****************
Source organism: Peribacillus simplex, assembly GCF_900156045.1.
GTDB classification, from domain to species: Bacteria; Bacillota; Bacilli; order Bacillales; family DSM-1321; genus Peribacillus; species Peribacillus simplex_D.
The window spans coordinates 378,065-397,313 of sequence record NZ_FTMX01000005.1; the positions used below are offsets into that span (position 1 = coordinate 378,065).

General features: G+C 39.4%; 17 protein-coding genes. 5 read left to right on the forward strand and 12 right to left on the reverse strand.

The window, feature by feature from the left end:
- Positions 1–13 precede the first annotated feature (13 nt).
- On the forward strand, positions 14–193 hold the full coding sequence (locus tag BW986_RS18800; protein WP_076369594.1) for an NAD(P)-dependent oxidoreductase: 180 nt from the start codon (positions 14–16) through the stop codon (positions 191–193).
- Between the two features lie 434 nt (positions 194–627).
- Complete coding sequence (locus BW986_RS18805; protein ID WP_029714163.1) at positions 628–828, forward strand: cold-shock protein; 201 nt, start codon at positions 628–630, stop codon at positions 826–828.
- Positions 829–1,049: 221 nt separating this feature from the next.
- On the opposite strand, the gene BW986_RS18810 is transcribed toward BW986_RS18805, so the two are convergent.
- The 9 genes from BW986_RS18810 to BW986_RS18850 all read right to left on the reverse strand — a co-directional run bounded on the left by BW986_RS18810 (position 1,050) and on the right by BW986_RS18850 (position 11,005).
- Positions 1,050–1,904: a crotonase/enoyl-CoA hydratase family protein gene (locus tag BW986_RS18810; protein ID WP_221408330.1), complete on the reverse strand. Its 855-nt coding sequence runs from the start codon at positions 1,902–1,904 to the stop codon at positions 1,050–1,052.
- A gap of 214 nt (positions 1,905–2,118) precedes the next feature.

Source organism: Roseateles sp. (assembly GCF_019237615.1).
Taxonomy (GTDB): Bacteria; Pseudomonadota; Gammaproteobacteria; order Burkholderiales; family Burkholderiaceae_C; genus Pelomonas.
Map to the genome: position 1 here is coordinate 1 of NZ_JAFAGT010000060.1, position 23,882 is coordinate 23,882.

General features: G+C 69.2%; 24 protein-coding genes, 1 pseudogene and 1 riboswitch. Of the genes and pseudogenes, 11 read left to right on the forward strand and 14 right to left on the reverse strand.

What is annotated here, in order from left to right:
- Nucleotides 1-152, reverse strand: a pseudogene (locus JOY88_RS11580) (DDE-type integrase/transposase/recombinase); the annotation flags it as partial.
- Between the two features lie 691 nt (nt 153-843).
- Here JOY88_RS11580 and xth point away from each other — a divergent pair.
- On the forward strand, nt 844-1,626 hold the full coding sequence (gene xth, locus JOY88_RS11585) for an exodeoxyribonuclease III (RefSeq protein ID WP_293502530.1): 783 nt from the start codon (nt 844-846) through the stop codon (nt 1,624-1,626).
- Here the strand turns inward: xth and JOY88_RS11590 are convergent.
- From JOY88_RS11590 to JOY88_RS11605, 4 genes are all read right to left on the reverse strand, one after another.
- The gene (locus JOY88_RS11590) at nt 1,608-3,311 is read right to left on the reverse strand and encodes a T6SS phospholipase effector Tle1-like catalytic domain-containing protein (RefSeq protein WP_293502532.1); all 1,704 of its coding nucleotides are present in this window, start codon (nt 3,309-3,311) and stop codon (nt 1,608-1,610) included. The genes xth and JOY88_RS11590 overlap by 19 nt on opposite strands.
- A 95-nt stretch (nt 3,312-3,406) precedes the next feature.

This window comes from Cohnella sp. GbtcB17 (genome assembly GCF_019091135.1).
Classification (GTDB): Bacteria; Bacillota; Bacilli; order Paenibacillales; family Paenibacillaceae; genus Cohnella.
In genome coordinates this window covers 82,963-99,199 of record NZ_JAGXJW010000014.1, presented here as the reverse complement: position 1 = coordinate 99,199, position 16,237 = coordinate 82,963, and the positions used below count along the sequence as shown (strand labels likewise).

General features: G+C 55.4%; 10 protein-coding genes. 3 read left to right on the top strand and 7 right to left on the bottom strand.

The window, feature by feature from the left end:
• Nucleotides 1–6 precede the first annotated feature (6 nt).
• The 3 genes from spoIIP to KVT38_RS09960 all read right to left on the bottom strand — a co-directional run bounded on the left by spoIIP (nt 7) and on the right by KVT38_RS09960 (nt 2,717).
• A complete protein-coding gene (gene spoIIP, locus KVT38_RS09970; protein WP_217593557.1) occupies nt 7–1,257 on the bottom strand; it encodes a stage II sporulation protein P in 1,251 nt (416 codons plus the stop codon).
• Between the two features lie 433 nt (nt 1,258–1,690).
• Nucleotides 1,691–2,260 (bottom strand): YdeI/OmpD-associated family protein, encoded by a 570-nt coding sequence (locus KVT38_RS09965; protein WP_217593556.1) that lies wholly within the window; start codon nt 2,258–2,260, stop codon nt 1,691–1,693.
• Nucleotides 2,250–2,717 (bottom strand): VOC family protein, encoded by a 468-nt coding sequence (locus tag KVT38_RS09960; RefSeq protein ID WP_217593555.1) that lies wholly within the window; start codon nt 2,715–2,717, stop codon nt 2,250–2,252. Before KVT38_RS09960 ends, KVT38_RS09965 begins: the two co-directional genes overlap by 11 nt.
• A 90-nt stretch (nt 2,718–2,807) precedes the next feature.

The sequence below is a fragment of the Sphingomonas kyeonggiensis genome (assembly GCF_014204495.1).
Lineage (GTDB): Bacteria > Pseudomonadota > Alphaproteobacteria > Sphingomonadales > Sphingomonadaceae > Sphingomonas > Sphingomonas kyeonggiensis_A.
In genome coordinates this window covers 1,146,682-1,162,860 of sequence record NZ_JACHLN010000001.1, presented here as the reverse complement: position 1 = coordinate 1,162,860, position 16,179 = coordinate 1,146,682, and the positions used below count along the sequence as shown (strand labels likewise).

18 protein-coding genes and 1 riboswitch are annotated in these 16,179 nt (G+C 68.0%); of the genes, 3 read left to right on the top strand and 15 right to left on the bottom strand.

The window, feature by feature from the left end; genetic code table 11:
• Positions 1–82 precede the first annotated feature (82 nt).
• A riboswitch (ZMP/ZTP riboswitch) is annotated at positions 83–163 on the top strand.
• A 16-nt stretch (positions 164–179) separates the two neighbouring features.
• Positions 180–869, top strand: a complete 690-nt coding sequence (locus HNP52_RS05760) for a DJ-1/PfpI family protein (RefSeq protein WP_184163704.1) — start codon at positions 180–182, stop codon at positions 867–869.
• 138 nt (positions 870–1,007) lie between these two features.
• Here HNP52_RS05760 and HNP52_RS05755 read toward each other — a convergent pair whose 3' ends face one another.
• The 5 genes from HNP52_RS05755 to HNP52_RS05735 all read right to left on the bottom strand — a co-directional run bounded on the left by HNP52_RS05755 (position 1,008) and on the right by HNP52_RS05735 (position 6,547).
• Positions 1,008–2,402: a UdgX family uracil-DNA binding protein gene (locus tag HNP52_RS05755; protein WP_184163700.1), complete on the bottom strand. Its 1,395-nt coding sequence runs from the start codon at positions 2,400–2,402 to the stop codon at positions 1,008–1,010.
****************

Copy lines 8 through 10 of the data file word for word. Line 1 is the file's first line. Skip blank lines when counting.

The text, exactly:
- Between the two features lie 434 nt (positions 194–627).
- Complete coding sequence (locus BW986_RS18805; protein ID WP_029714163.1) at positions 628–828, forward strand: cold-shock protein; 201 nt, start codon at positions 628–630, stop codon at positions 826–828.
- Positions 829–1,049: 221 nt separating this feature from the next.